NEW ORLEANS -- The zoo in New Orleans is asking fans of endangered orangutans to help name the baby Sumatran orangutan born on Christmas Eve 2021.
The infant has been getting round-the-clock care at the Audubon Zoo since a few days after his birth because Menari, a first-time mother, wasn’t producing enough milk. The great apes with long red hair are considered critically endangered by the International Union for Conservation of Nature.
People can choose the names Rudy, Roux or Maymuun in a poll on the zoo’s webpage, according to a Wednesday news release.
Rudy is both for Rudolph the Red-Nosed Reindeer and underdog Daniel “Rudy” Ruettiger, whose dogged hard work got him into Notre Dame and onto its football field for one game in 1975.
Roux is French for reddish brown, like the color of an orangutan’s long fur, and for the cooked mixture of flour and oil or butter used to thicken gumbo and other Louisiana dishes.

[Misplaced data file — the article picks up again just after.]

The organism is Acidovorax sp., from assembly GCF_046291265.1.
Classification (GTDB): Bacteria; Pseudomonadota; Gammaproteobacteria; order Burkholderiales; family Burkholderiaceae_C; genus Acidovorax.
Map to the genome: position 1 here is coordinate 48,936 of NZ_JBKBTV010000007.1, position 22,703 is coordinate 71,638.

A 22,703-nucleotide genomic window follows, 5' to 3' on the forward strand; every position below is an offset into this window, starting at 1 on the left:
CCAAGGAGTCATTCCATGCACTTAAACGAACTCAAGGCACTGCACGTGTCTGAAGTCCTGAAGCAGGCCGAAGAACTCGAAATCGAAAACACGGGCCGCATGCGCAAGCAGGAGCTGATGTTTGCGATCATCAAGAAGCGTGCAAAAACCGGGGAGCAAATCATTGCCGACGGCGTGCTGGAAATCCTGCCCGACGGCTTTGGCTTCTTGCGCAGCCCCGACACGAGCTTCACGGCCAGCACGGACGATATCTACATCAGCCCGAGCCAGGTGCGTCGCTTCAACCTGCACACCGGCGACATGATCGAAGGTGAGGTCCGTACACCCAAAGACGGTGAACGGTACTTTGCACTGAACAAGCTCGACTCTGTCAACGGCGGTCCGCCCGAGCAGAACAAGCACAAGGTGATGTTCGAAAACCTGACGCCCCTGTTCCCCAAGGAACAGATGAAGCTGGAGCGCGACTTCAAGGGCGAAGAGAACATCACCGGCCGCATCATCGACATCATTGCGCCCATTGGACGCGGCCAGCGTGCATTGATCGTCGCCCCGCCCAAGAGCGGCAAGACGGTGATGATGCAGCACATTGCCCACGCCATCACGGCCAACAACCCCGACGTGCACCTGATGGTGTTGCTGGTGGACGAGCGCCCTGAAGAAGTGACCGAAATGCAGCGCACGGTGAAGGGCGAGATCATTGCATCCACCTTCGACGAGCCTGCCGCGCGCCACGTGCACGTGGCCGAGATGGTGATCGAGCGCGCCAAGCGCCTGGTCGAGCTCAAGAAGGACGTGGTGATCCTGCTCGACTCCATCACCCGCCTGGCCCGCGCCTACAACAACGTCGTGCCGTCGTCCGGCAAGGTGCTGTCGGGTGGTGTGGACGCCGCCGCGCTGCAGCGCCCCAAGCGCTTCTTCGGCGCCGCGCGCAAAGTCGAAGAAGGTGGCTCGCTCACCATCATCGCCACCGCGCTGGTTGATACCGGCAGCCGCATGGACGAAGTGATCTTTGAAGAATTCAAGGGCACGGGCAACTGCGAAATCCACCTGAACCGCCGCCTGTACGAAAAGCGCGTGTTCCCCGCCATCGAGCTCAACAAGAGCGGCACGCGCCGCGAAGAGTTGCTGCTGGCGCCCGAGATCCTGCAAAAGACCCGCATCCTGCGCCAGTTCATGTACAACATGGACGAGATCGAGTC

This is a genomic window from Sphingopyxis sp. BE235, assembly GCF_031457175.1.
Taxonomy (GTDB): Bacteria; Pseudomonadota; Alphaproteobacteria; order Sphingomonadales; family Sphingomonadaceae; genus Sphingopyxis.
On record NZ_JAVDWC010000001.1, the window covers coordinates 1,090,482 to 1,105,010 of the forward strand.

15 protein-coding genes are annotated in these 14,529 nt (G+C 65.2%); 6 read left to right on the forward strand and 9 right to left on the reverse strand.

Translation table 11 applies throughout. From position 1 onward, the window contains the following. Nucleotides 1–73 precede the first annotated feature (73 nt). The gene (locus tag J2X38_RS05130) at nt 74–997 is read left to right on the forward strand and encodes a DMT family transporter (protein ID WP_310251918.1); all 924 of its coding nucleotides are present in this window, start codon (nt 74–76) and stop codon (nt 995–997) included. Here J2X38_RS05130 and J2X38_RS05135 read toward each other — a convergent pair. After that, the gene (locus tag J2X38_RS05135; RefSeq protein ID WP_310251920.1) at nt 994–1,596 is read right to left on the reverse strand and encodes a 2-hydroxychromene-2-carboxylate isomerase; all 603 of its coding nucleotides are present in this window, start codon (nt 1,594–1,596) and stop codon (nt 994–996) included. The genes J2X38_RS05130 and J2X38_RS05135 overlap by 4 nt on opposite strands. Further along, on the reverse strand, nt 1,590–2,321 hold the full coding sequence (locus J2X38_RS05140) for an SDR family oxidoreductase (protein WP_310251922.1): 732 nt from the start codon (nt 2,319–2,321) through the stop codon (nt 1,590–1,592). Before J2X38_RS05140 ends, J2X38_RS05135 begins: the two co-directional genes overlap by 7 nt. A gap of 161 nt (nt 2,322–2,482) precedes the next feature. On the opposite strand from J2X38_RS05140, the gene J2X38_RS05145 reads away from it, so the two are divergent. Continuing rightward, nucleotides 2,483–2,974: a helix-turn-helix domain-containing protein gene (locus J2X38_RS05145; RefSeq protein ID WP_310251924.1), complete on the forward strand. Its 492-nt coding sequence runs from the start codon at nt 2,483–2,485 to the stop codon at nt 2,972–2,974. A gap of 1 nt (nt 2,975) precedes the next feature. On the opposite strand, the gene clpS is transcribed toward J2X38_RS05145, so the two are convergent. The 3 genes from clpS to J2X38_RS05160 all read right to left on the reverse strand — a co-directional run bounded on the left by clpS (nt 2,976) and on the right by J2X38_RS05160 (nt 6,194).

On the island of Sumatra, Maymuun means fortunate, blessed, or thriving, according to the zoo.
“We are pronouncing it May-MOON,” wrote zoo spokesperson Annie Matherne.
The baby's two half-sisters are named Bulan, which means moon, and Madu, which means honey. All three were sired by Jambi, who came in 2018 from the zoo in Hannover, Germany.
Threats to the Sumatran species include hunting and the destruction of the forests and peat swamps of the Indonesian island where they spend nearly all their time in trees.
To help the baby build up his grip strength and stamina, caretakers are going through what they affectionately call “baby boot camp,” Curator of Primates Liz Wilson said in comments emailed by a zoo spokesperson.
That includes lifting him up and down while he clings to a caretaker's fingers and putting him facedown in hay, Wilson said. It also involves exercise by caretakers while the baby holds onto a furry vest. Sessions can include a caretaker bending, turning, walking fast, and climbing on ropes, swings and other orangutan equipment.
Menari is also getting daily training for maternal behaviors including nursing and how to act if staffers need to continue bottle feeding the baby after they’re reunited. Unlike training for gorillas, it does not use a doll, Matherne said.